1) Commenting & Questions – Instead of just blasting out information, she started commenting and asking questions from her readers. She would also leave her blog posts open ended with questions like, “What do you think?” “Am I right of Wrong?”  In the beginning she didn’t see that this would be important and she realizes now they were coming to her site because of her, for her.  Once she started getting feedback, she realized she kept people at her blog reading more because of her follow up.

2) Networking – Leigh brought people to her blog by talking and networking with others in the industry. She said that interviews played a big role, giving away free stuff, and giving them what they want… free information.  She started making videos, and doing critiques for her readers. She also said that it’s pretty easy to get people to interview, naturally most people do want to talk about themselves or their business.

3) Other Sites
– She also had others with a larger audience add her to their blogrolls and forums.

4) Connected With Her Readers – She asked her subscribers what they wanted, she made a blog post and asked them what they wanted. She says that if you want an audience you have to cater to them.

5) Making Friends – Get someone with a much larger audience to help her out. She says to have them see you for who you are and let them tell the world about you. You must have confidence in presenting yourself to others.

6) Above the Fold – On her site above the fold she has her subscribers email list and her ebook for purchase. She makes the most money from her ebook and has not looked into advertising on her site yet.

7) My Take – I found this interview very enjoyable to listen to, mostly because it was “to the point” and not alot of blah blah to it. It was a very focused interview and it prompted me to not only get my butt in gear, but to write a post for you today. 🙂

WHAT I’M CURRENTLY WORKING ON

I’ve got it planned out in my project management to make sure all plugins that Yaro suggest we have listed will get loaded into my blog here. All focus for this course will be on the site here at Small Business Branding.

I will not focus on any new products etc, and will focus only on quality content. Period. I do have a couple of sites that are set to release, but one is a complete rebrand of an old site, and the other is an event that I’ll launch probably next year.

I will continue to report on my progress here at SBB and hopefully will have some great success following Yaro’s suggestions for a great blog! Won’t you join the journey with me?

Who Really Owns Your Domain Name?

Are you sure it is you?

There was once a client who contracted our services to build him a new e-commerce site and to rescue his domain name from the previous host. The host was one of those companies who sold their services by phone only, claiming to be everything this small business owner needs when it came to his business online.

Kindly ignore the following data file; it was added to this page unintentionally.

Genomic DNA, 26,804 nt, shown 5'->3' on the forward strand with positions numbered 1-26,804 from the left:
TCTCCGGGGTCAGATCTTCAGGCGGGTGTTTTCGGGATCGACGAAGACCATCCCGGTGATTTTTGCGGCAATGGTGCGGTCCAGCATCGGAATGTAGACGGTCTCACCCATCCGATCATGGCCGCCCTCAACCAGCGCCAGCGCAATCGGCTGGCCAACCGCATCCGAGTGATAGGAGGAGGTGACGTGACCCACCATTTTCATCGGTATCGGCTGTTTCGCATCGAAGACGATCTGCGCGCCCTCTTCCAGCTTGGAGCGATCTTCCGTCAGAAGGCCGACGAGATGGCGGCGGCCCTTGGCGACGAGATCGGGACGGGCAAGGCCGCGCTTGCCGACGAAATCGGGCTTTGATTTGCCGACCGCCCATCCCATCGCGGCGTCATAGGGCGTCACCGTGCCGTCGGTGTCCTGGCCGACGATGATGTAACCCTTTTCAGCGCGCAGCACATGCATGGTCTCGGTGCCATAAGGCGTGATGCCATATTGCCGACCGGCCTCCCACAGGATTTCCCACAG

Not knowing too much about web sites and how it all works, he figures this is a job best outsourced. He’s right about that. Unfortunately the company chosen was not. Long story short, the site was built, it had a lot of limitations and the bottom line was, it’s not what the client wanted. He had paid a lot of money for a useless web site in his eyes. He was done with them but they weren’t done with him.

When he inquired about transferring domain names, they simply told him it would cost $30. Now, $30 is not a big amount, but those of you who have worked with web sites know that it doesn’t cost anything to transfer a domain other than a few minutes of administrative time. They were holding his domain name – his brand if you will – hostage.

By now, he’s so angry that he wasn’t going to pay it whether it was $1, $30 or $100. Lucky for him the old domain was not established and instead of arguing and hoping to swipe the domain on back order which is hit and miss, we simply went for a new domain and started fresh.

This is sadly, not uncommon. Many businesses have web sites they invested so much money, time and effort in but when you check the records, they don’t have control over the domain. Don’t let it be you.

Here’s the thing. It is OK if you let your web designer handle all the ‘technical’ stuff of your web site down to the domain. Especially if you truly trust them. But, I’d advise that you at the very least demand that the domain be under your control. It’s no different than your office. You can allow people to come and work in it, designate staff as contact for different departments but at the end of the day you must be the one holding the keys to your office.

To check your own domain’s details, visit Whois.net, and enter your domain name to look it up.

Like staff, web designers come and go. You may have a superb relationship with them now and in the past but things change. Either the relationship goes sour, they decide they are no longer interested in that business, they sold the business, your needs change etc. Having control over your domain is crucial for your branding and business overall. Do not let any one convince you that the domain has be controlled by them or it won’t work. It is just not true.

Ideally, you should be able to log in to a control panel, where you can manage the details of your domain. If you do not have this or are told you cannot do this, chances are the host or designer has registered the domain under them. In this case, your best bet is to tell your host/designer you want the domain transferred to you. Get an account at a domain registrar like GoDaddy and request a domain transfer. This will add another year to your domain and ultimately get it in your control 100%.

Do not wait till there’s bad blood between you and your host/designer because they can always reject your transfer request and still hold your domain hostage.